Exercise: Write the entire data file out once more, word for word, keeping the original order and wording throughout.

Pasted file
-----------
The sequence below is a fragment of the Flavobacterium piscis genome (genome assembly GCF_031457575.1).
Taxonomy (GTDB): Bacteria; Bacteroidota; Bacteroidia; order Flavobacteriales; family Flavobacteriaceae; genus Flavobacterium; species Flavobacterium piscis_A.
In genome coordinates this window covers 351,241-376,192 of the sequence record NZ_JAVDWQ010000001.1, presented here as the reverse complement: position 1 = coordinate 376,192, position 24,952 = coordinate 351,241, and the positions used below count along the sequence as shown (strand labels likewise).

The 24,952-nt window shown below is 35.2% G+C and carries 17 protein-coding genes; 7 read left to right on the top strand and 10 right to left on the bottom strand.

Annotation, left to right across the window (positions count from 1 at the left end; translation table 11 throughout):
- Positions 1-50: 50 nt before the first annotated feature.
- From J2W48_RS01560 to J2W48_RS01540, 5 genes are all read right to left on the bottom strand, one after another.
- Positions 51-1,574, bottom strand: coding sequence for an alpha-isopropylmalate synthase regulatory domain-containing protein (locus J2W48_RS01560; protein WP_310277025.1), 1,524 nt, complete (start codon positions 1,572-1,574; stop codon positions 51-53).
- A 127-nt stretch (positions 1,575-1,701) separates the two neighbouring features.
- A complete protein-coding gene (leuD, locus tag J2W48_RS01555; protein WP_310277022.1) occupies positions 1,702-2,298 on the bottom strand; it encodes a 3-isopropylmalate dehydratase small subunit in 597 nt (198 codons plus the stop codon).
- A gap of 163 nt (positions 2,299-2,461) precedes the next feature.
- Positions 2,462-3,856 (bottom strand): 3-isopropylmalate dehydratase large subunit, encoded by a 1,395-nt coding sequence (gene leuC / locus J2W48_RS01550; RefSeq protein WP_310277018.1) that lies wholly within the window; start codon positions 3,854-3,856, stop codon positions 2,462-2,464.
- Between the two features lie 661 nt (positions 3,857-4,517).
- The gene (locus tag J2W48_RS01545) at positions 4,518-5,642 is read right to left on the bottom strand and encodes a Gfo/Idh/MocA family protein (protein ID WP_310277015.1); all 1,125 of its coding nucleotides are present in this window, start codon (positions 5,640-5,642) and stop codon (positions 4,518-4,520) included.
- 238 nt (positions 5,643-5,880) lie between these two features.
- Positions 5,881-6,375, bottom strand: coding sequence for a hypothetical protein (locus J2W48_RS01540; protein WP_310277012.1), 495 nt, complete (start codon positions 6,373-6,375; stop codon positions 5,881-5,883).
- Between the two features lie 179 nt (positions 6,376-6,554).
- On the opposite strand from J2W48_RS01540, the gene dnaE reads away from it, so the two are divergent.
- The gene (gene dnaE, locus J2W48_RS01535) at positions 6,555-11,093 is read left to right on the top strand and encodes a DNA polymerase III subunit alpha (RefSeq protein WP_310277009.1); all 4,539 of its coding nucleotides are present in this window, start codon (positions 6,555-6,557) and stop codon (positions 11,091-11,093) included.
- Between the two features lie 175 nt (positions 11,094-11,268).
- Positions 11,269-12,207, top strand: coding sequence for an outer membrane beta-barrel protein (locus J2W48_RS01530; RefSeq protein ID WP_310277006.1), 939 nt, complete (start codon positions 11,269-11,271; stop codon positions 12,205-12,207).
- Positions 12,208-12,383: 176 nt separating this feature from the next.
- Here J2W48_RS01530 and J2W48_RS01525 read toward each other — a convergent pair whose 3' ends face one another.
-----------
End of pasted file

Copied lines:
The sequence below is a fragment of the Flavobacterium piscis genome (genome assembly GCF_031457575.1).
Taxonomy (GTDB): Bacteria; Bacteroidota; Bacteroidia; order Flavobacteriales; family Flavobacteriaceae; genus Flavobacterium; species Flavobacterium piscis_A.
In genome coordinates this window covers 351,241-376,192 of the sequence record NZ_JAVDWQ010000001.1, presented here as the reverse complement: position 1 = coordinate 376,192, position 24,952 = coordinate 351,241, and the positions used below count along the sequence as shown (strand labels likewise).

The 24,952-nt window shown below is 35.2% G+C and carries 17 protein-coding genes; 7 read left to right on the top strand and 10 right to left on the bottom strand.

Annotation, left to right across the window (positions count from 1 at the left end; translation table 11 throughout):
- Positions 1-50: 50 nt before the first annotated feature.
- From J2W48_RS01560 to J2W48_RS01540, 5 genes are all read right to left on the bottom strand, one after another.
- Positions 51-1,574, bottom strand: coding sequence for an alpha-isopropylmalate synthase regulatory domain-containing protein (locus J2W48_RS01560; protein WP_310277025.1), 1,524 nt, complete (start codon positions 1,572-1,574; stop codon positions 51-53).
- A 127-nt stretch (positions 1,575-1,701) separates the two neighbouring features.
- A complete protein-coding gene (leuD, locus tag J2W48_RS01555; protein WP_310277022.1) occupies positions 1,702-2,298 on the bottom strand; it encodes a 3-isopropylmalate dehydratase small subunit in 597 nt (198 codons plus the stop codon).
- A gap of 163 nt (positions 2,299-2,461) precedes the next feature.
- Positions 2,462-3,856 (bottom strand): 3-isopropylmalate dehydratase large subunit, encoded by a 1,395-nt coding sequence (gene leuC / locus J2W48_RS01550; RefSeq protein WP_310277018.1) that lies wholly within the window; start codon positions 3,854-3,856, stop codon positions 2,462-2,464.
- Between the two features lie 661 nt (positions 3,857-4,517).
- The gene (locus tag J2W48_RS01545) at positions 4,518-5,642 is read right to left on the bottom strand and encodes a Gfo/Idh/MocA family protein (protein ID WP_310277015.1); all 1,125 of its coding nucleotides are present in this window, start codon (positions 5,640-5,642) and stop codon (positions 4,518-4,520) included.
- 238 nt (positions 5,643-5,880) lie between these two features.
- Positions 5,881-6,375, bottom strand: coding sequence for a hypothetical protein (locus J2W48_RS01540; protein WP_310277012.1), 495 nt, complete (start codon positions 6,373-6,375; stop codon positions 5,881-5,883).
- Between the two features lie 179 nt (positions 6,376-6,554).
- On the opposite strand from J2W48_RS01540, the gene dnaE reads away from it, so the two are divergent.
- The gene (gene dnaE, locus J2W48_RS01535) at positions 6,555-11,093 is read left to right on the top strand and encodes a DNA polymerase III subunit alpha (RefSeq protein WP_310277009.1); all 4,539 of its coding nucleotides are present in this window, start codon (positions 6,555-6,557) and stop codon (positions 11,091-11,093) included.
- Between the two features lie 175 nt (positions 11,094-11,268).
- Positions 11,269-12,207, top strand: coding sequence for an outer membrane beta-barrel protein (locus J2W48_RS01530; RefSeq protein ID WP_310277006.1), 939 nt, complete (start codon positions 11,269-11,271; stop codon positions 12,205-12,207).
- Positions 12,208-12,383: 176 nt separating this feature from the next.
- Here J2W48_RS01530 and J2W48_RS01525 read toward each other — a convergent pair whose 3' ends face one another.